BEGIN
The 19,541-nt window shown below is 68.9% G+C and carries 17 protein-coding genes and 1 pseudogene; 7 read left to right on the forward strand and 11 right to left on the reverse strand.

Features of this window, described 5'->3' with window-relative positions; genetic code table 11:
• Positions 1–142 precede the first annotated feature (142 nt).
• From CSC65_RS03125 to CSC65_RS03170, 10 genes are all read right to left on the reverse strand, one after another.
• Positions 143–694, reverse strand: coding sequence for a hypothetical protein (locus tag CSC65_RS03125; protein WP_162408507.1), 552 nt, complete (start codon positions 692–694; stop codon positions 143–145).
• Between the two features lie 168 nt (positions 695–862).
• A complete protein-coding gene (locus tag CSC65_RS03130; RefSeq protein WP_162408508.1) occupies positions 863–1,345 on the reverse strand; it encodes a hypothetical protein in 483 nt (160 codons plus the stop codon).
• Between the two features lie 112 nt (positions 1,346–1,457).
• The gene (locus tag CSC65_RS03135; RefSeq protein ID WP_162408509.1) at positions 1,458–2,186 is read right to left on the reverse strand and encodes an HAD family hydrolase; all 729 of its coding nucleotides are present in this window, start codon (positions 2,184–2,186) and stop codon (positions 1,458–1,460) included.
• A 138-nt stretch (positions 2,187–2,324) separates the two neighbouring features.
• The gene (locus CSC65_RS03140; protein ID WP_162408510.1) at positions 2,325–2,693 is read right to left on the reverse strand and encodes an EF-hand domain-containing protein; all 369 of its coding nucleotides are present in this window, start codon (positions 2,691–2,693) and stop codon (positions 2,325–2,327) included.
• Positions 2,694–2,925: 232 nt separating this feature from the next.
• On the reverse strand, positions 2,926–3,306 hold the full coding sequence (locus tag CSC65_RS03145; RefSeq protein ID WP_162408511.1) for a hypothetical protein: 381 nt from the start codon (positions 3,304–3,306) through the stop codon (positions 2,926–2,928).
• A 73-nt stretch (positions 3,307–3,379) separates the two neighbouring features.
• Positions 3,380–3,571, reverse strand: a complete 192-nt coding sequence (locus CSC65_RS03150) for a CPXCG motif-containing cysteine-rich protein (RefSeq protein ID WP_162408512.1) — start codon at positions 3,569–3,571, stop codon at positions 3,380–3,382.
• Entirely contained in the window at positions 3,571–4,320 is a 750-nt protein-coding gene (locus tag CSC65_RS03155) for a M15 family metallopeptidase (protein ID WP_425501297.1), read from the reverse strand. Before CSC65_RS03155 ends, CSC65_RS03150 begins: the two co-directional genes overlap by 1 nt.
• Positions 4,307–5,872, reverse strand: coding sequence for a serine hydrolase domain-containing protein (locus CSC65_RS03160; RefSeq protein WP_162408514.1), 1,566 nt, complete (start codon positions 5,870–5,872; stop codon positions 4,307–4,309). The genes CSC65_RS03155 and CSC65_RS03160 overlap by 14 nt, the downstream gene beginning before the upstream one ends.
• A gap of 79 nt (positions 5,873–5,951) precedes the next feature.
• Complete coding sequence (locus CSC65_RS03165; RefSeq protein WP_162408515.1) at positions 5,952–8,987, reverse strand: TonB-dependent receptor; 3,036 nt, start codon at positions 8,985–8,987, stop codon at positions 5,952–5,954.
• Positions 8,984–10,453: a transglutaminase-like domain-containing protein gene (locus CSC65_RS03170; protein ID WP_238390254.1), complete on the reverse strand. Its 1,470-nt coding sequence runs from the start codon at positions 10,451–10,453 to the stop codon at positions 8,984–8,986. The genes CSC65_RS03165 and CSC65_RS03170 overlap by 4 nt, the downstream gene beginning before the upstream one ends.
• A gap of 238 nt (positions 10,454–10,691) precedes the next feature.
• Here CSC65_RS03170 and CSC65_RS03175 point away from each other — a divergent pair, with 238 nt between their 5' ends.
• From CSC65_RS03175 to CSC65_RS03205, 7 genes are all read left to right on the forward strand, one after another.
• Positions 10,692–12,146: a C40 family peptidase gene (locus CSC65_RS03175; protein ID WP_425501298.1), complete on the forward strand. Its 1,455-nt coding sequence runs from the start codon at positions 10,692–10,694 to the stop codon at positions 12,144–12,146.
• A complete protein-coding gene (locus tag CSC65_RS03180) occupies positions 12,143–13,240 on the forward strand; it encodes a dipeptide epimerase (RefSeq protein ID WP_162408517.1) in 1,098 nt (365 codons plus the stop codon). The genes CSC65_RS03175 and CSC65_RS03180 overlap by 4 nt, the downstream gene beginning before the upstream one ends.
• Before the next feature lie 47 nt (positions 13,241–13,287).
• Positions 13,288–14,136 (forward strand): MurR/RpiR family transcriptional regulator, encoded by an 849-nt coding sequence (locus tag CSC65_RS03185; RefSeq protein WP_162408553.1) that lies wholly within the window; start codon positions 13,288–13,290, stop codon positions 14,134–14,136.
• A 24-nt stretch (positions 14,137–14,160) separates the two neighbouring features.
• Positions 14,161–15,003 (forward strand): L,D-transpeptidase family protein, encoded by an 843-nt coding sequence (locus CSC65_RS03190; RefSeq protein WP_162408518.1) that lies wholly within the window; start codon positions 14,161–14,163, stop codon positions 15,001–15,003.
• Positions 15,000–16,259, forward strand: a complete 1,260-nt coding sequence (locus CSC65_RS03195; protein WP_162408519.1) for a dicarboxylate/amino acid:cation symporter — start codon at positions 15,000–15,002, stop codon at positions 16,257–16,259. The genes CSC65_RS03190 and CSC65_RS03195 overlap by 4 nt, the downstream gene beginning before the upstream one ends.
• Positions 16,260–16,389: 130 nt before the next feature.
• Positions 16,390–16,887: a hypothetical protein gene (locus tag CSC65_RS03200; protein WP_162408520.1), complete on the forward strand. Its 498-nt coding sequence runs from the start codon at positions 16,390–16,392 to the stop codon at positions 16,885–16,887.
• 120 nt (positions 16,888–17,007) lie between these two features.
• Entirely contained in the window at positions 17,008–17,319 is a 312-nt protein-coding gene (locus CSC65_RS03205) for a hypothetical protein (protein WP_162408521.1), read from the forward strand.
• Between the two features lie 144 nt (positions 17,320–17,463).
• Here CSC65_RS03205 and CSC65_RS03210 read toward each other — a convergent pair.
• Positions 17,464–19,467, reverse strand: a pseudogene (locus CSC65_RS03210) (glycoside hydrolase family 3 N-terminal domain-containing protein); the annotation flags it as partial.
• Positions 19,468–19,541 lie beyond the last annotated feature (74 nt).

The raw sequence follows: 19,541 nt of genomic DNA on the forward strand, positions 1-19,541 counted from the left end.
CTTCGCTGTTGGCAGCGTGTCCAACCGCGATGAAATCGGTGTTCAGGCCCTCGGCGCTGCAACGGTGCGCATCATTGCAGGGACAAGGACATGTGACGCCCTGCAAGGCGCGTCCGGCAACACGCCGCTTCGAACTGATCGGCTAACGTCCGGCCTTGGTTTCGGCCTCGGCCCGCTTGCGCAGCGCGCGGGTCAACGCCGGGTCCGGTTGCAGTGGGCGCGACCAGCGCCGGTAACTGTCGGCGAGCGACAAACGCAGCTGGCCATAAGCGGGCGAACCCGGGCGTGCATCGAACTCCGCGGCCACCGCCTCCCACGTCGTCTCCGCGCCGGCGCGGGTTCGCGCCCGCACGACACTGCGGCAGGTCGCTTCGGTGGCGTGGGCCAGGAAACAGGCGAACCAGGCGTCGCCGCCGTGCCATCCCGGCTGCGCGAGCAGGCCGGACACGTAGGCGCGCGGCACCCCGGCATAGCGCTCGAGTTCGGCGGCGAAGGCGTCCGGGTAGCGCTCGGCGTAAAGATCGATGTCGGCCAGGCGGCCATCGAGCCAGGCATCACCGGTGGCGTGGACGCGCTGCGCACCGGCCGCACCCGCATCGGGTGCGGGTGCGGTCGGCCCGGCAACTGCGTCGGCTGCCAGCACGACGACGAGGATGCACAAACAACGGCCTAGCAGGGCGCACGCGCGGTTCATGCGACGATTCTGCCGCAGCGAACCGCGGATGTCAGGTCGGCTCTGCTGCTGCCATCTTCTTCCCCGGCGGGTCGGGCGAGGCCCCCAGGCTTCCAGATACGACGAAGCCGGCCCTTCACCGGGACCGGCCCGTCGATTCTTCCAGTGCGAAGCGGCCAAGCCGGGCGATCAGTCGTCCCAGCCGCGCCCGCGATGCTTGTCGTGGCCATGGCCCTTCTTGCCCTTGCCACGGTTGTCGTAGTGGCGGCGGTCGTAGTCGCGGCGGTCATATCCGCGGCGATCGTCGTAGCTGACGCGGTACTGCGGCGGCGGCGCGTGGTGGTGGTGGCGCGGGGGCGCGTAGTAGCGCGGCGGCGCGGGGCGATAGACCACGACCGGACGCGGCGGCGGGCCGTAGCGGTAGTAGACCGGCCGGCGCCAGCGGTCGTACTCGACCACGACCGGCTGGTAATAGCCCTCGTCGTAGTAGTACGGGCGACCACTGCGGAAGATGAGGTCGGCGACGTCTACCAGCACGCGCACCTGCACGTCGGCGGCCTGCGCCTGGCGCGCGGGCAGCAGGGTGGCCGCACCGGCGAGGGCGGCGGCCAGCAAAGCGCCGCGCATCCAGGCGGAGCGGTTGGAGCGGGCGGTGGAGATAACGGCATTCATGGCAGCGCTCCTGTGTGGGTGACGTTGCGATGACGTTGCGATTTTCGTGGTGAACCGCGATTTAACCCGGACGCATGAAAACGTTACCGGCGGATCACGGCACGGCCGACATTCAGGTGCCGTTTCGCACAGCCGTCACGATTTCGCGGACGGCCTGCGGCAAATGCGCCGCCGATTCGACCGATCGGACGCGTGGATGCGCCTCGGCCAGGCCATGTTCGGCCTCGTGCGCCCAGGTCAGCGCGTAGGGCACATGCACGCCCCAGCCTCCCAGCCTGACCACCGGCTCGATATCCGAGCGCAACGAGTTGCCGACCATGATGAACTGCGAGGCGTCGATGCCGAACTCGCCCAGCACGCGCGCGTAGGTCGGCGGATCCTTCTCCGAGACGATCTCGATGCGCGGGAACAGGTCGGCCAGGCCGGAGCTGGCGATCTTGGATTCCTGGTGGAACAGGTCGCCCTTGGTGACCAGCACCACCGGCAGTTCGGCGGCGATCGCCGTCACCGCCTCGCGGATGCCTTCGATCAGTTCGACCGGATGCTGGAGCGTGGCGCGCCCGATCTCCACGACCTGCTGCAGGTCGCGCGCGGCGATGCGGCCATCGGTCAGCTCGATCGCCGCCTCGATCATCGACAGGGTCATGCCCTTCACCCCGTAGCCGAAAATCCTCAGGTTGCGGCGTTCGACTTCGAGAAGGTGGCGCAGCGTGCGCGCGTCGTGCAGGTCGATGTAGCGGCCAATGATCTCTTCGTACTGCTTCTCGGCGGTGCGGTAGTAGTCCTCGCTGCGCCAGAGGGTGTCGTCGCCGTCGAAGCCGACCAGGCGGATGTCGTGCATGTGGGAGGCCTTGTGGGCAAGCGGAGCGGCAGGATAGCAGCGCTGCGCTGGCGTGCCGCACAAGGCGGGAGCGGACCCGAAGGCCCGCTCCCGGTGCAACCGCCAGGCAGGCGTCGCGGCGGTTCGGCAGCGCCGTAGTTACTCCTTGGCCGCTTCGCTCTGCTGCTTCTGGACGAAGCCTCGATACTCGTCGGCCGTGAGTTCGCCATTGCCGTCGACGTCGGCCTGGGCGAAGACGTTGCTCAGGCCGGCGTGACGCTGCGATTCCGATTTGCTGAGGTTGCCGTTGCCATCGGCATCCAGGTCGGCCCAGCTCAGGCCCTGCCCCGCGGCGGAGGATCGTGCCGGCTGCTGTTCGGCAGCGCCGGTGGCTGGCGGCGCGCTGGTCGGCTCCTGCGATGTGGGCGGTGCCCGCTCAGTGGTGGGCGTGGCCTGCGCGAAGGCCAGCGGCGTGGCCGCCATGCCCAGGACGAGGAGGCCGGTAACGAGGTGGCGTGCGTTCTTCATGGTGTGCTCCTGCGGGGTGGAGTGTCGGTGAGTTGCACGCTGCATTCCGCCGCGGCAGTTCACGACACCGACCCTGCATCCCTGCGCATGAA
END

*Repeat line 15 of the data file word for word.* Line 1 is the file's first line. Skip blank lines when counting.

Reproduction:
• Positions 3,380–3,571, reverse strand: a complete 192-nt coding sequence (locus CSC65_RS03150) for a CPXCG motif-containing cysteine-rich protein (RefSeq protein ID WP_162408512.1) — start codon at positions 3,569–3,571, stop codon at positions 3,380–3,382.